We will develop a range of tools and resources that will benefit wider research communities using Lepidoptera as model species or where better-organised lepidopteran genomic data can make a difference. Code and pipelines developed during the project are likely to be of much wider utility, and LepBase will serve as a model of Tier 2 aggregative genome databases.

We will first install and test the ENSEMBL code base, and develop 'standard' ENSEMBL instances for Heliconius melpomene and other published lepidopteran genomes. We will use both the community supplied annotations and standardized optimal annotation pipelines within ENSEMBL to deliver richly annotated genome portals.

We will use these first genomes as exemplars to write, test and deploy code for ENSEMBL for several novel modalities of data, including population genetic measures, geospatial analyses and clade-specific orthology and synteny.

We will install and deploy a community annotation portal (CAP) that will allow experts in the communities to comment on, vary and add annotation.

We will expand into additional genomes as they become available to us, and promote the resource to the lepidopteran community and interested external stakeholders (public and industrial) through meetings, visits, training workshops and web-based media.

Planned Impact

This proposal aims to deliver a common internet-access portal onto the many lepidopteran genomes being generated, and to develop new tools to interrogate these genomes in the wider context of the whole order.
The main beneficiaries will be lepidopteran genomics researchers, who will have a unified portal in which to contextualise and analyse their own data. We will engage this community by direct communication, encouraging groups to submit data to the project, and to assist us in getting their genome sequences represented. This will be achieved by attendance at community meetings (the Kansas Arthropod Genomics Workshop) and through blogs and twitter feeds from the project. We will maintain a project blog, describing the architecture of the site, the decisions made in development, successes and problems and prospects. The corporate twitter feed will be used to communicate database updates and improvements, and to pass on important news from the world of lepidopteran genomics.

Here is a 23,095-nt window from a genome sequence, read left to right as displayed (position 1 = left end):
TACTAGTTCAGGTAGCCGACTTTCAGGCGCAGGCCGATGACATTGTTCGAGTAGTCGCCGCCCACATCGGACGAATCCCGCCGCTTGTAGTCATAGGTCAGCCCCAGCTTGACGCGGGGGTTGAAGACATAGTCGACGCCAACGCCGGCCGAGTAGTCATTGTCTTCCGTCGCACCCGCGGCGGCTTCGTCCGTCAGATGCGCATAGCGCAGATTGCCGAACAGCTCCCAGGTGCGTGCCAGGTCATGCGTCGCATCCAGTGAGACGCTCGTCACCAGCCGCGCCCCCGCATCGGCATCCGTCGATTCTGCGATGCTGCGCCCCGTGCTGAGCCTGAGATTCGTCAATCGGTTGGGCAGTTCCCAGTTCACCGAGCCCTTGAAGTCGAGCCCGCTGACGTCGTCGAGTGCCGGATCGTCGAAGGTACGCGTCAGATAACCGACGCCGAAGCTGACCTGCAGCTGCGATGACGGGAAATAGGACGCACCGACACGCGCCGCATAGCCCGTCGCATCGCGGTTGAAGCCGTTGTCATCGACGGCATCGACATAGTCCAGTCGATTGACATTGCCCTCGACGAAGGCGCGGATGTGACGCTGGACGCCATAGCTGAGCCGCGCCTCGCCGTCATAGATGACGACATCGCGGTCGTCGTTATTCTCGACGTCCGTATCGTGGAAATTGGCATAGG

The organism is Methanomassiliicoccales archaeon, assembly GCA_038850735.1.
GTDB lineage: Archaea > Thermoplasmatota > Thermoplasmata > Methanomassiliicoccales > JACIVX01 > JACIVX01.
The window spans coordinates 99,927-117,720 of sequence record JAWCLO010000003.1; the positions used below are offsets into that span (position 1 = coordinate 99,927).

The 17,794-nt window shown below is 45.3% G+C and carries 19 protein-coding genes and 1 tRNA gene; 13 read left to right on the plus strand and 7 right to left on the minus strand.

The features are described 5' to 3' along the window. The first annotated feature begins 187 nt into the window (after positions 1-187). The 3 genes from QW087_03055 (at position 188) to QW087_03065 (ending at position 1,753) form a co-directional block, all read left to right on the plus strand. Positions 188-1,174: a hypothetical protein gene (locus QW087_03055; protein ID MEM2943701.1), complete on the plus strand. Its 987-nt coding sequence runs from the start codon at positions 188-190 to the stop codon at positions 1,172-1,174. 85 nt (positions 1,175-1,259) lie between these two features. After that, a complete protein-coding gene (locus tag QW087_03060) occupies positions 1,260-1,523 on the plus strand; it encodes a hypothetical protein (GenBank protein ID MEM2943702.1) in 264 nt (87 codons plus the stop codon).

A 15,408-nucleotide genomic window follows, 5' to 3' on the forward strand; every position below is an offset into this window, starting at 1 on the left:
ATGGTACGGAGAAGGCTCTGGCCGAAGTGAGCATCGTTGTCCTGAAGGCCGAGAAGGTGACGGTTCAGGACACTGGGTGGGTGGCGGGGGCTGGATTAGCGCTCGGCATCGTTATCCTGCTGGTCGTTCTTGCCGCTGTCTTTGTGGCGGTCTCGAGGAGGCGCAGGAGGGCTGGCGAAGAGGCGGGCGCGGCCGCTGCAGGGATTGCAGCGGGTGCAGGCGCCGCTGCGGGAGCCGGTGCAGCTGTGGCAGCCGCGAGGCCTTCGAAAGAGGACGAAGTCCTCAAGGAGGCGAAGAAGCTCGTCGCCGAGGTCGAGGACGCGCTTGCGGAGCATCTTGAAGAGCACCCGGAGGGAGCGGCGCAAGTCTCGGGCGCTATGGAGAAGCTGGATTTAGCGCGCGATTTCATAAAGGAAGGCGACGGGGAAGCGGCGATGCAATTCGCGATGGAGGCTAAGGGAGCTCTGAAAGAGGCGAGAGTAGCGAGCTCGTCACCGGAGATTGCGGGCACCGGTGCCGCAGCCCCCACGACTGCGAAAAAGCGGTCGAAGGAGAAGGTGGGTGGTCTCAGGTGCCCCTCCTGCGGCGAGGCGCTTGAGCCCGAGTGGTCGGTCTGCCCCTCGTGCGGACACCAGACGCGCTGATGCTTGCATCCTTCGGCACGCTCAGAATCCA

A second group of beneficiaries will be lepidopteran biologists in general. A wide range of specialisms use lepidoptera as target organisms, from neurobiology. through evolutionary genetics. to behavioural ecology. We will engage this community by making the portal easy to use for non-genomics specialists, providing data summaries of utility to research teams focused on one or a few genes and pathways. Again, our blog and twitter feed will be used to keep this community informed, and we will make sure our team has representation at the key meetings and workshops where lepidopteran research is presented (for example the annual Evolution meetings).

A third key stakeholder group are the companies and research teams who are developing new tools to combat lepidopteran pests. Our database will be useful in defining possible drug and biocontrol targets, and in revealing the diversity and conservation of these targets across the order. Similarly, the biotechnology industry has keen interest in biomaterials from Lepidoptera - such as silks and new semiochemicals. The development of pathway-oriented annotations and the breadth of species collected in LepBase will permit more rational selection of lead enzymes and products. We will keep these organisations and individuals informed of developments through blog and twitter feeds, and presentations at relevant meetings.

Arthropod genomics is burgeoning, and the i5k initiative is coordinating a hoped-for 5000 genomes (in the first instance). The wider arthropod genomics community will benefit directly from use of LepBase, and also from our pushing LepBase genomes and updates into ENSEMBL Genomes. We will ensure that the i5k site and the wider arthropod genomics community is kept informed through the blog, twitter feed and direct emailing to interest groups.

As a model Tier 2 database, LepBase will be of interest to those developing similar systems for their taxa of interest. We will open our code development and ideas to colleagues running similar initiatives worldwide, and make sure we keep up with their work. Our code will, hopefully be integrated into the core ENSEMBL codebase, but meanwhile (and in addition) we will make it available on github.

We will strive to publish the database in the annual NAR Databases issue, highlighting updates and enhancements. Other publications, in open access journals, will also communicate to our key audiences.